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May 28, 2008

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Brian Kellner

Hi Zane - thx for the feedback.

The goal of the collaborative filter is to help you find articles outside your existing subscriptions that would be valuable for you. It's exactly the same theory as Amazon book recommendations or Netflix movie suggestions.

This is actually a harder problem to solve because news articles come and go in a short period - it's quite a challenge to build recommendations on the amount of data that can be gathered in that period of time. But we think giving great articles to you without requiring subscriptions is a valuable goal.

It actually does help the system to click the thumbs down and tell it you don't like the recommendations. It also helps to tag, clip, forward, and click through the stories you do like since the filter learns from that.

In terms of speed, you can close any of the recommendation sections and, of course, all of our client readers are free and really fast.

Hope that helps,
Brian

Zane Safrit

First off, thanks for the reply. That's very impressive.

And you're very clear on your purposes for this feature.

What I'm not clear on is if you realize it may not deliver the experience you think is important.

If someone uses Newsgator daily and chooses not to reply...then maybe that's a sign...it's not useful for them. And then it becomes a distraction. After x logins and no replies then none of the suggestions are desirable and you take that feature away.

Maybe replace the full-page display with a 2-3 line display of "We heard you. You're not interested in the articles we're sending you. If you want to revisit this feature, click here."

Silence is a choice as much as never clicking on a feature.

It's great you're adding features. But it's even better if the feature is what the user wants. And when the user declines a feature...it's usually a sign it's not meeting their needs.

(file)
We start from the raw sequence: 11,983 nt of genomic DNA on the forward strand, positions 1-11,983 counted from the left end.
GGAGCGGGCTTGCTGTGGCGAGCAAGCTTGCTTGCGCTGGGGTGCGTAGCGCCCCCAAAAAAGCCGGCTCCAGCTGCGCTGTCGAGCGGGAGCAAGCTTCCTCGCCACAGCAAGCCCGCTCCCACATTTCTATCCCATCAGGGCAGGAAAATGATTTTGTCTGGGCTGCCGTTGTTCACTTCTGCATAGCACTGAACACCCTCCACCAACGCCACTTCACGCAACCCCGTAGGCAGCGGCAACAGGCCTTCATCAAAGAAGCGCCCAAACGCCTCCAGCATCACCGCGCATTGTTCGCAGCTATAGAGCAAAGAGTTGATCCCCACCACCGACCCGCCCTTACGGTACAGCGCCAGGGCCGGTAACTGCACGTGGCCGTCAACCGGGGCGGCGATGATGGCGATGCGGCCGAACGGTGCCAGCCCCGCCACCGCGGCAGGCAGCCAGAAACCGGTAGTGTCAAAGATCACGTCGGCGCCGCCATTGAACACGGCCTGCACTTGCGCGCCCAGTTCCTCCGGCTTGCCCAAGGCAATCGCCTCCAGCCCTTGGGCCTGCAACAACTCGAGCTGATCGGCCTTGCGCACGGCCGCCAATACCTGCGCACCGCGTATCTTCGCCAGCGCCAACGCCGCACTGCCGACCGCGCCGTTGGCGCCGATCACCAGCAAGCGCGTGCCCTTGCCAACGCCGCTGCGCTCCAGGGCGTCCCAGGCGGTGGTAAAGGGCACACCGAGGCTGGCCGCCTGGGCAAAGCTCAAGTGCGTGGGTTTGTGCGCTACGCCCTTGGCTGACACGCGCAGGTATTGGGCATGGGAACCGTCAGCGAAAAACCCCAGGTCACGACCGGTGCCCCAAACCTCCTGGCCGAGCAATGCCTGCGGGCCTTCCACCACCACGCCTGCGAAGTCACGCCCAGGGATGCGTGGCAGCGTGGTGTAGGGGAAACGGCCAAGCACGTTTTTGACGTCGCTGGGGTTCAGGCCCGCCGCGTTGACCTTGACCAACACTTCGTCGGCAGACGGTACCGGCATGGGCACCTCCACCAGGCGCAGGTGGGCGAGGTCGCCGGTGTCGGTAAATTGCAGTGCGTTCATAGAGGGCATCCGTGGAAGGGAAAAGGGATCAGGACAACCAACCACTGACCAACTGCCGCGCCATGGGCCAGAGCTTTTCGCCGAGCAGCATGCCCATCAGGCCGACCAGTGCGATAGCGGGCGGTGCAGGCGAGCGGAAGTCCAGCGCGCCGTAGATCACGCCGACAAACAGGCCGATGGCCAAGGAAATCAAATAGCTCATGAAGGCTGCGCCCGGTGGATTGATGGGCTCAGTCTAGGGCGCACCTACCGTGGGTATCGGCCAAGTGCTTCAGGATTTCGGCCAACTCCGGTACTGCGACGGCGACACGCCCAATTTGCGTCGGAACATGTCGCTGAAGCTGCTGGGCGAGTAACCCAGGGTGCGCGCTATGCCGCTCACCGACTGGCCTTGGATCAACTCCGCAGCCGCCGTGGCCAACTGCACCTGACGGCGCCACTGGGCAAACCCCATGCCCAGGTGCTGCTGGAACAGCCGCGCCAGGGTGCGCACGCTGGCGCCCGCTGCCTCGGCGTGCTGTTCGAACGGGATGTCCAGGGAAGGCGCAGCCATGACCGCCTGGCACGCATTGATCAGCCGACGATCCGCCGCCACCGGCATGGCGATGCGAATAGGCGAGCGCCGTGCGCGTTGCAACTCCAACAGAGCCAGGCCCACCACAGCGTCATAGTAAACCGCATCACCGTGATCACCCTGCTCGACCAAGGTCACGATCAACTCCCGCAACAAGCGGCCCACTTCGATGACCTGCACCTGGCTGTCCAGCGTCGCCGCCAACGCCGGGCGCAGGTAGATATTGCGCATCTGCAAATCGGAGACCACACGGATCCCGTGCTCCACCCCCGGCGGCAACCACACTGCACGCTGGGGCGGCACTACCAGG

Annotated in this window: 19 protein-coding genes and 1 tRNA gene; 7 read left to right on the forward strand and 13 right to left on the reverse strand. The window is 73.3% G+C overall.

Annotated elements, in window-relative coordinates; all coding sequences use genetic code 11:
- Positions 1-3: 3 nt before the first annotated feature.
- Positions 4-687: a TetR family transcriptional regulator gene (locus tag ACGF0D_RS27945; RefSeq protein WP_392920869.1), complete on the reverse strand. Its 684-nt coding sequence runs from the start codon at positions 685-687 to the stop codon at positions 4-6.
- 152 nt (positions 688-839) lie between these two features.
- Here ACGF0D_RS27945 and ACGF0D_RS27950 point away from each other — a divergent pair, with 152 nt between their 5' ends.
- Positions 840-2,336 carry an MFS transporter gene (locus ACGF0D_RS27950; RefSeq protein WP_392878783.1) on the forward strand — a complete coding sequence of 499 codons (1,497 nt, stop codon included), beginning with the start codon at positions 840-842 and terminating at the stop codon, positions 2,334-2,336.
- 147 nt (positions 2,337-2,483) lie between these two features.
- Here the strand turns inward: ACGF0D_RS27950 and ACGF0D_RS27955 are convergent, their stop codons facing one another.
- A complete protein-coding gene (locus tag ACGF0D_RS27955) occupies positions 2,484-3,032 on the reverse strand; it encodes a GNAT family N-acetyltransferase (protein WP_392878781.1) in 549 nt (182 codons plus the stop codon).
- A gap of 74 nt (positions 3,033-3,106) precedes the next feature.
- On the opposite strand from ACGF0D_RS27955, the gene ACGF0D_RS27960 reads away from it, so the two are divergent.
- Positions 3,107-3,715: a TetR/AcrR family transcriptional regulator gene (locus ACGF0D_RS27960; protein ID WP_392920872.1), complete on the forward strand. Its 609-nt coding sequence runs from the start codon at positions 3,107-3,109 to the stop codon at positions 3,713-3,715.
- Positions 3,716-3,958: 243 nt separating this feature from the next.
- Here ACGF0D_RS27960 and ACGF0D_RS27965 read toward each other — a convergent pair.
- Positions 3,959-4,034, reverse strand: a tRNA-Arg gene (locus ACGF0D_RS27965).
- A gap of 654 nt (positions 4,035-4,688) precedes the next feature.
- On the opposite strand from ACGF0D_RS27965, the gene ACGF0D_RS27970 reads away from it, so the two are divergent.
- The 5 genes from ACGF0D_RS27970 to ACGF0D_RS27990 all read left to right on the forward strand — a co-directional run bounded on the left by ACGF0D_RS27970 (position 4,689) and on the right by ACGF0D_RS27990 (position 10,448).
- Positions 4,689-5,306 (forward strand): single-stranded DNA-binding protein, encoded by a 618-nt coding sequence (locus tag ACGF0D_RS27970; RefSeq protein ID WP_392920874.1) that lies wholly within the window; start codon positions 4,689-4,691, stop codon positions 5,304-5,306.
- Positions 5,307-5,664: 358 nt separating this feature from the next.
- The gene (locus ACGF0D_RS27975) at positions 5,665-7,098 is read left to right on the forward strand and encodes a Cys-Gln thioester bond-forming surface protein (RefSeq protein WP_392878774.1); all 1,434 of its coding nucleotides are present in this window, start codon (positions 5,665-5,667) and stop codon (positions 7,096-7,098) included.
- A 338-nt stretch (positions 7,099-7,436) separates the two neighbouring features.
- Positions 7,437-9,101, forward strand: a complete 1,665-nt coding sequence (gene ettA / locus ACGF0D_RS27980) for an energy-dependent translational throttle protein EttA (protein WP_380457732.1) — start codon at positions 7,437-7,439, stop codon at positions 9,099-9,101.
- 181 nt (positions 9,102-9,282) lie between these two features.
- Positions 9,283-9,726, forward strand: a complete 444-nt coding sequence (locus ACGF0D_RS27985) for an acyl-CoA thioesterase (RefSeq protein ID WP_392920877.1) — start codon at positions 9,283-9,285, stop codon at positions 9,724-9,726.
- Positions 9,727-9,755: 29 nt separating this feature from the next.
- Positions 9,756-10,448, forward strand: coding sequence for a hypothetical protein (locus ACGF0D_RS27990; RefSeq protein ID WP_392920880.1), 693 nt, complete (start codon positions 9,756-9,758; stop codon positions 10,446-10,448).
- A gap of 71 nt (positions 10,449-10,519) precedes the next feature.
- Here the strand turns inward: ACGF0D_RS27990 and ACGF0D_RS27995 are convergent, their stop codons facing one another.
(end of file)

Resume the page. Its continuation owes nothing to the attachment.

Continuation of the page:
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Introduction - Recognize THEM!

Chapter 1: Recognize THEM!

Here's Where Employee Engagement Went

Categories

Books I've Read and Recommend

  • Jackie Huba: Monster Loyalty: How Lady Gaga Turns Followers into Fanatics

    Jackie Huba: Monster Loyalty: How Lady Gaga Turns Followers into Fanatics
    a bigger challenge than I predicted. It’s not what to say that challenged me. It’s what NOT to say. I start reading and within 3-4 paragraphs, I’m nodding my head and saying Yes, yes, exactly. Bam. Bam, baby. Yeah, come on. Can I get a witness. Then I want to share verbatim Jackie’s translation of Gaga’s strategy. Here’s why. It’s a strategy with 7 steps that any, ANY, business can execute under its own terms and under its own budget no matter how small or large. Granted, I enjoy reading this strategy as it’s applied to Gaga. And Jackie's a good writer. But, what's really inspiring is understanding how even a car wash could apply this strategy with these 7 steps and find success. You could build a global empire selling gardening mulch if you followed these 7 steps. And you could lower your advertising and marketing budgets, to boot.

  • Kevin Allen: The Case of the Missing Cutlery: A Leadership Course for the Rising Star

    Kevin Allen: The Case of the Missing Cutlery: A Leadership Course for the Rising Star